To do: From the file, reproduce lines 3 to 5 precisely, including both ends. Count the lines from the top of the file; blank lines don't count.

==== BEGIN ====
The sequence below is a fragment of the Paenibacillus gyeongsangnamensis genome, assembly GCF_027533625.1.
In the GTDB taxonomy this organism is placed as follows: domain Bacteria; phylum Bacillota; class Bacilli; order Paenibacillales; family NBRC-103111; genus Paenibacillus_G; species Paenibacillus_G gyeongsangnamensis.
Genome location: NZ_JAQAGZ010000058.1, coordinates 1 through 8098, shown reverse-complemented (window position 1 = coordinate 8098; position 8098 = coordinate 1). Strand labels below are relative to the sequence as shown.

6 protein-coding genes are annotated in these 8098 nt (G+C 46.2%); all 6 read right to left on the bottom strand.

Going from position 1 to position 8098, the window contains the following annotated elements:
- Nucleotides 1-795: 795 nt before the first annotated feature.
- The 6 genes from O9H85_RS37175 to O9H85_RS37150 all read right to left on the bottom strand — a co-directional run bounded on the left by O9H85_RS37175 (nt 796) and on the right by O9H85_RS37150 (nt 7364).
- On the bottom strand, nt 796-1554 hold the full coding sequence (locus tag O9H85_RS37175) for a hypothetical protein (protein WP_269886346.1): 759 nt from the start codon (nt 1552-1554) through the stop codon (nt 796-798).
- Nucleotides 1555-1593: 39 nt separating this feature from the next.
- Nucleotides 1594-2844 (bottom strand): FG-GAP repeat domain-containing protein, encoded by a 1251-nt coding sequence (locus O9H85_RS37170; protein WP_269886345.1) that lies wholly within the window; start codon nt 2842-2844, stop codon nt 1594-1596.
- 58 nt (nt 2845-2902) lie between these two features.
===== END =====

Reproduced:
Genome location: NZ_JAQAGZ010000058.1, coordinates 1 through 8098, shown reverse-complemented (window position 1 = coordinate 8098; position 8098 = coordinate 1). Strand labels below are relative to the sequence as shown.

6 protein-coding genes are annotated in these 8098 nt (G+C 46.2%); all 6 read right to left on the bottom strand.

Going from position 1 to position 8098, the window contains the following annotated elements: